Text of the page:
Time to stop limiting scope of practice! – Repost

Over the past few years state Boards of Nursing have passed rules limiting registered nurses ability to give certain medications. The primary medications are medications used for procedural sedation and rapid sequence intubation.

As i reviewed what documentation that was freely available from the BON’s it was obvious that these rules were based on the fact that themanufacture labeled the medication and anesthetic on the bottle. Not based on any fact, and in a few cases based on information that is at best outdated.

Primary example is the use of Ketamine. At our hospital, the surveyors from DNV (JC Clone) told our DON that it was illegal for nurses to give Ketamine. Didn’t qualify it, just made a blanket statement. Now it’s ok for me to push the paralytic, but I can’t push the Ketamine. I don’t know about you, but I”m scratching my head.

I understand the purpose of BON’s, but the implementation of them is shaky at best. A bunch of nurses who don’t practice nursing, making decision on how I’m going to practice. Some times their decisions don’t make sense. In one state I worked in, it was legal for me to pull a PA Catheter, but it was outside my scope of practice to take out the stitches that secured the inducer before I took it out.. DUH.

The use of medications like Ketamine are becoming a standard of care. Limiting nurses from being able to safely administer medications is actually keeping patients from getting the appropriate care that they need.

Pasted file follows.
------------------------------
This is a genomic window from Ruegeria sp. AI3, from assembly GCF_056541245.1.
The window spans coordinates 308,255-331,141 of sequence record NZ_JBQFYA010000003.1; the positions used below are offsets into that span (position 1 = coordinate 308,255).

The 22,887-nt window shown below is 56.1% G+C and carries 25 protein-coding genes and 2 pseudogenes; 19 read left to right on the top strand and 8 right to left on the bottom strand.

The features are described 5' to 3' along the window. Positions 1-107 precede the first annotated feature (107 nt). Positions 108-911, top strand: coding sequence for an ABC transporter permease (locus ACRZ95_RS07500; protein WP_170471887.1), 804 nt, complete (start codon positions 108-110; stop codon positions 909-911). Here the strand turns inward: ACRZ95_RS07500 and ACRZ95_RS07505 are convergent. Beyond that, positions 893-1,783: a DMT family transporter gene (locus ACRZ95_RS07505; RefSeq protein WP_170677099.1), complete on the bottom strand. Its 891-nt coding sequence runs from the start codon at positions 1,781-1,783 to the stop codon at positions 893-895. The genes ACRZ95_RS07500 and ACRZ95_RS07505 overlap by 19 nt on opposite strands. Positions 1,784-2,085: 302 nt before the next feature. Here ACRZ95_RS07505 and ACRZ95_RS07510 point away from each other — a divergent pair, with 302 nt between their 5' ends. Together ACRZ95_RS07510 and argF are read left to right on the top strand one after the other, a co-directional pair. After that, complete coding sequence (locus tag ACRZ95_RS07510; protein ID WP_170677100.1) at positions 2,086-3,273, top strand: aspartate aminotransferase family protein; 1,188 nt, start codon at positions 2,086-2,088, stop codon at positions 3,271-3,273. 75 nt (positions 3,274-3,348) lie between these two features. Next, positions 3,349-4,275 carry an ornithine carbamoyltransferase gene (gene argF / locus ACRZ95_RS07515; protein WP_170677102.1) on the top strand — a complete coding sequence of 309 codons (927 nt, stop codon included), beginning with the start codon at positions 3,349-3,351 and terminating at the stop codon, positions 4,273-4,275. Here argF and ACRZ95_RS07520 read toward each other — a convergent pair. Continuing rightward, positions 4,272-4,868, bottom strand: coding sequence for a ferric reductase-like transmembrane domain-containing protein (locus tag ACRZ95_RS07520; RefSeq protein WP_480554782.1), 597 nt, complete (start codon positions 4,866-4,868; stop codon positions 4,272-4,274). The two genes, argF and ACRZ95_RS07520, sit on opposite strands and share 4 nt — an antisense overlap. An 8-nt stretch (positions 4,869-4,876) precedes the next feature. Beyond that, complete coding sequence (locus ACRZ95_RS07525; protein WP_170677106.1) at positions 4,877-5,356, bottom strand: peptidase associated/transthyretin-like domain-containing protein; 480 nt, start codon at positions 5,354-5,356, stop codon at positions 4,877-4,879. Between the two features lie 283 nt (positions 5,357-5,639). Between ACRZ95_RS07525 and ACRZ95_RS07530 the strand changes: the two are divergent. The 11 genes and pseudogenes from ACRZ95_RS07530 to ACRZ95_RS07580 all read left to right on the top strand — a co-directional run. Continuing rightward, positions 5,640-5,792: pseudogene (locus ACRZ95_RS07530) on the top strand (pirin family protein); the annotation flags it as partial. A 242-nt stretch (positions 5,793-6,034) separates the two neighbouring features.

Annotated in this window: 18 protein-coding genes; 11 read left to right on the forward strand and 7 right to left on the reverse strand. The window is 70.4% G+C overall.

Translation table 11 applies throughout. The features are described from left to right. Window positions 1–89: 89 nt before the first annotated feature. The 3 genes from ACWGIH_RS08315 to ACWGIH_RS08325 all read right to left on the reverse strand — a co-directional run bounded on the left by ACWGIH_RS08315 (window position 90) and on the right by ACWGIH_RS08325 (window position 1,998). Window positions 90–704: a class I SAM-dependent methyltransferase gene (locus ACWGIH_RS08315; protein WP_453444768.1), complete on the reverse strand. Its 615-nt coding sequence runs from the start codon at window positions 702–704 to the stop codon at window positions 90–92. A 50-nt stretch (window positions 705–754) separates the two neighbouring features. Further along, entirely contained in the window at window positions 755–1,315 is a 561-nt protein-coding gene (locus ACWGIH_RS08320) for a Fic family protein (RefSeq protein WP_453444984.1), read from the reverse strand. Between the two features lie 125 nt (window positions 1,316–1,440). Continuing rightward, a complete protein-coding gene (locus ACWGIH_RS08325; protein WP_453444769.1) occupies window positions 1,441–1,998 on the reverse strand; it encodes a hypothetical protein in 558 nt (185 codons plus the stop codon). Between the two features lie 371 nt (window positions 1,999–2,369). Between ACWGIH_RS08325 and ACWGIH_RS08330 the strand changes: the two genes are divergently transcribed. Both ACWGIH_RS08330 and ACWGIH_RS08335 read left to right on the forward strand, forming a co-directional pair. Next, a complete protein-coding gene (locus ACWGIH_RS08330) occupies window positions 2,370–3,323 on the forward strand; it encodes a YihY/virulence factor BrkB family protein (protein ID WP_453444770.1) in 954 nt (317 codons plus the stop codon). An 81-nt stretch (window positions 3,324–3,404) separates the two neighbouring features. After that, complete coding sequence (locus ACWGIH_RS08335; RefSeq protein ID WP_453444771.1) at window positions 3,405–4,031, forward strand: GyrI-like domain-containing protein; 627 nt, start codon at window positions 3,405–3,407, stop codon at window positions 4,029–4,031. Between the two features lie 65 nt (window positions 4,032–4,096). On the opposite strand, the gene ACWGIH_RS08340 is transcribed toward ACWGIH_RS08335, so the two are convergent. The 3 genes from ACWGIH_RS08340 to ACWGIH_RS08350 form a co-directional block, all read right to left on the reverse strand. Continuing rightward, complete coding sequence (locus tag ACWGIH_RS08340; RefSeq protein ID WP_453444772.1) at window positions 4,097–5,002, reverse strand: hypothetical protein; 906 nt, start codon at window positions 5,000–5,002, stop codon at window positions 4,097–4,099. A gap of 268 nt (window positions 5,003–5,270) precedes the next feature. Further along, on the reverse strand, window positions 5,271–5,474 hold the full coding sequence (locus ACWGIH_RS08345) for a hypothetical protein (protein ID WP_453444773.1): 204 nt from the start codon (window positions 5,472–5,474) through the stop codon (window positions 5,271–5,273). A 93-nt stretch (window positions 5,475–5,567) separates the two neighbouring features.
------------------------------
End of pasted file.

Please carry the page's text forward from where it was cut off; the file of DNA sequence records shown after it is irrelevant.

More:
So what do we do?

1. Completely redesign and repurpose BON’s. Not going to happen anytime soon.

2. Get an interdisciplinary team together to establish scope of practice and instead of saying NO, establish standard for a safe environment to administer meds.

On a daily basis, I give many medications than can kill my patients. Oxygen, used incorrectly is a toxin. I give medications that have a high risk of anaphylaxis. I give medications that can stop my patients heart of cause him/her to have a stroke. we don’t limit those medication.

In the same states that limit specially trained RN’s from giving those medication, allow EMT-Paramedics with less training to give those medications. In GA the paramedic scope of practice allowed Paramedics to give medications that are approved by the Medical Director.  This means that when I transfer a patient, the paramedic can basically run with whatever meds I’ve got running.

Maybe it’s time for us to get involved.  Talk to our legislators, lobby our BON’s.  Don’t just take it sitting down, stand up and make your voice heard.


About craigb.rn

An aging health care provider thoughts on life, love and 30 years of wiping butts. I have a passion for both critical care and education, and my co-workers think I fall into lecture mode way to often.
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